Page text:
March Madness: A Business Cycle

by ASHLEY MARTIN 

Madness has returned to the sports world.

The NCAA Tournament is a phenomenon to basketball fans everywhere. They anticipate the chance to pull out their alumni sports gear, purchase game tickets and most importantly predict who will win it all.

“Bracket Mania” is arguably the main ingredient to March Madness. Every year college hoops fans fill out a bracket of how they believe the tournament will play out. They show their friends, argue with their coworkers about it and hold friendly office pools to keep it interesting.

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Courtesy: Getty Images

How does the Madness affect workplaces across the United States?

According to USA Today, businesses will lose $1.9 billion dollars in productivity due to the amount of time workers spend creating their brackets and watching the games that are typically played during work hours online.  NPR has even suggested that businesses can lose up to $134 million dollars in just the first two days of the tournament. Adrian Jackson, Howard County Planner Technician and Salisbury University alum, said the madness is all he has been hearing about at the office.

“I know everyone here has filled out a bracket and is talking about doing a pool,” Jackson said. “They’re ready to watch from their computers, iPad and everything.”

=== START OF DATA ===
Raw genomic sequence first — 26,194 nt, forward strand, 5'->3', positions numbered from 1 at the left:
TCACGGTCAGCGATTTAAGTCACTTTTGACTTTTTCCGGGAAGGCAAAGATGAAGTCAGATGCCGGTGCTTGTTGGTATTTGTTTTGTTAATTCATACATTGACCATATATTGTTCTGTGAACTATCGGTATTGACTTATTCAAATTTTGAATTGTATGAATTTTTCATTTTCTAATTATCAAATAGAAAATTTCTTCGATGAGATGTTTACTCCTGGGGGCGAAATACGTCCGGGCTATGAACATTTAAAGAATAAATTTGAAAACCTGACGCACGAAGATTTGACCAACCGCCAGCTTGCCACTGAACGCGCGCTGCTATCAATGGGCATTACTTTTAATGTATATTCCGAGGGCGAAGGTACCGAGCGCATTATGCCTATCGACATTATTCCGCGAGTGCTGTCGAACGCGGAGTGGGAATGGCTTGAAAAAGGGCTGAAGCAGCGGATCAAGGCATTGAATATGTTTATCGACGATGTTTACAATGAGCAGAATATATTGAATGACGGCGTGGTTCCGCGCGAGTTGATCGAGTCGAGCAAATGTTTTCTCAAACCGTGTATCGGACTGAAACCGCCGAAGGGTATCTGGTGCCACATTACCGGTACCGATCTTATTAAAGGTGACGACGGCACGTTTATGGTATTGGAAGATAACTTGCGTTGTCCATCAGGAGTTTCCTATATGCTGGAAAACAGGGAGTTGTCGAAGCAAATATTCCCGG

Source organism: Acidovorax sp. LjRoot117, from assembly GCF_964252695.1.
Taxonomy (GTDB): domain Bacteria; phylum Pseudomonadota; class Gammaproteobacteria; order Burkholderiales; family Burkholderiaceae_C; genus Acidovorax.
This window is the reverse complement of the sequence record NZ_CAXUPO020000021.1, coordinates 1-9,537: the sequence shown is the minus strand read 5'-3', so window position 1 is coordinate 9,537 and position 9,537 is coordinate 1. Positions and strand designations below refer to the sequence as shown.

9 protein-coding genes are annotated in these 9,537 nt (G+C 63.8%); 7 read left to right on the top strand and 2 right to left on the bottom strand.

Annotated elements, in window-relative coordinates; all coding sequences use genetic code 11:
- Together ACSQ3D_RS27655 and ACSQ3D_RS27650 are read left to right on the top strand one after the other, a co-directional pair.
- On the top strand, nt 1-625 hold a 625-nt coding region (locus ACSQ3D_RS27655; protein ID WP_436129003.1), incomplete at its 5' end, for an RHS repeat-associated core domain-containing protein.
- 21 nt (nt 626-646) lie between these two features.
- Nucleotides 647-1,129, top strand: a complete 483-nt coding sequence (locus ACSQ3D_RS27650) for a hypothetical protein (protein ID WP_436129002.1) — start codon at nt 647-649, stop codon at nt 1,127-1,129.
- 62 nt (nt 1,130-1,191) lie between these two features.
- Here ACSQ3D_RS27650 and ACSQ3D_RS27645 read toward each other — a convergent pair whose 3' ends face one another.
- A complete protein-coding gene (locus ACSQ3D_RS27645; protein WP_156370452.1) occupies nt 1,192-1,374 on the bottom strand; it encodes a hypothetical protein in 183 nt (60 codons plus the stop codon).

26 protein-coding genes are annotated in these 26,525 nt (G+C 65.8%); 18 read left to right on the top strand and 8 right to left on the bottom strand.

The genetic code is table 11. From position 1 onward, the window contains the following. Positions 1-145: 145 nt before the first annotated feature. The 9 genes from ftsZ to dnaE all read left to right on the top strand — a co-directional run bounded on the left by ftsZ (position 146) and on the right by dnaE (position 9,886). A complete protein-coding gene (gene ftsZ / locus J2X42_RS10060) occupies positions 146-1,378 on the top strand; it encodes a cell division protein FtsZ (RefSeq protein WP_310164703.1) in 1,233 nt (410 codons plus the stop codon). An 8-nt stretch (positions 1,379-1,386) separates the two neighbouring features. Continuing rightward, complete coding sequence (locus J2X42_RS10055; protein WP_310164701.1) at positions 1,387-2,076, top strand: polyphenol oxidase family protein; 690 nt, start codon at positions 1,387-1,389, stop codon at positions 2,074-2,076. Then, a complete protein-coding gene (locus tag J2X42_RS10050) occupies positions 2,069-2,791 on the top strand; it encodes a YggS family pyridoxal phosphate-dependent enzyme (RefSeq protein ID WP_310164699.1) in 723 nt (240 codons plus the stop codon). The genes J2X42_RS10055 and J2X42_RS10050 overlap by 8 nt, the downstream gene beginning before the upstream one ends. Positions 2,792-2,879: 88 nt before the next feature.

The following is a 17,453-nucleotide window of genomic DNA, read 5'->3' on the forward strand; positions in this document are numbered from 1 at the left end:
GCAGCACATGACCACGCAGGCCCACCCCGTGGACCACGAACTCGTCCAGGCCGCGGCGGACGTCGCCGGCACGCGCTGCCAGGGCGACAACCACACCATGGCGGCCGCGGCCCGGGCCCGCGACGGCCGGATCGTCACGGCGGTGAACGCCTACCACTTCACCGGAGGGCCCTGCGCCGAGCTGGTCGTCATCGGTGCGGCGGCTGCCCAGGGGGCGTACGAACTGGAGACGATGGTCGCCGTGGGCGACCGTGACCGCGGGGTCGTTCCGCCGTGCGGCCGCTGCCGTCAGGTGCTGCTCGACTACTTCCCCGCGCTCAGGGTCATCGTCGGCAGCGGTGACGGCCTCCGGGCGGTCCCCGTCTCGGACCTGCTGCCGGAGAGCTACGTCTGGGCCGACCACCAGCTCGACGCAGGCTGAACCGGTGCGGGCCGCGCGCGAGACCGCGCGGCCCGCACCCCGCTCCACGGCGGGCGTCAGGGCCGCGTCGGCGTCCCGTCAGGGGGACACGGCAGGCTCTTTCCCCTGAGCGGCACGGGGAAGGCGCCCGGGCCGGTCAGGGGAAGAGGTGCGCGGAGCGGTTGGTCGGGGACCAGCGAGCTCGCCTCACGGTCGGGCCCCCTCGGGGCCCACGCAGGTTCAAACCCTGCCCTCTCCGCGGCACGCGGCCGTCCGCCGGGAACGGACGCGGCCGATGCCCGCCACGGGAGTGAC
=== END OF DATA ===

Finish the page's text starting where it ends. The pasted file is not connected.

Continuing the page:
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Despite the productivity loss due to “bracketologists” at offices everywhere, there are economic upsides to the tournament. In March, television networks make money from advertisers who spend $1.15 billion on ads. Just like during the Super Bowl, expect to see new commercials airing throughout the month.

Local businesses around UMD are also expecting a slight increase in sales because of the tournament. Lee Marshall, general manager of Bobby’s Burger Palace, said he thinks the restaurant will be busier on big game days.

“I know when it gets down to the final games, we usually have a line out the door,” Marshall said. “I’m not sure how the other (neighboring) businesses do, but Bobby’s Burger Palace definitely sees a bit more revenue around this time.”

The college hoops season is good for fans, which makes it good for networks, advertisers, and venues. We probably can’t say the same for employers since those fans happen to also be their employees. Oops!

This is the the last flame of a dwindling basketball season. Bring out the pens, put on the foam fingers and plant yourself in front of a screen. Buckle up and return your tray to the upright position until April 6.

Welcome to March Madness.

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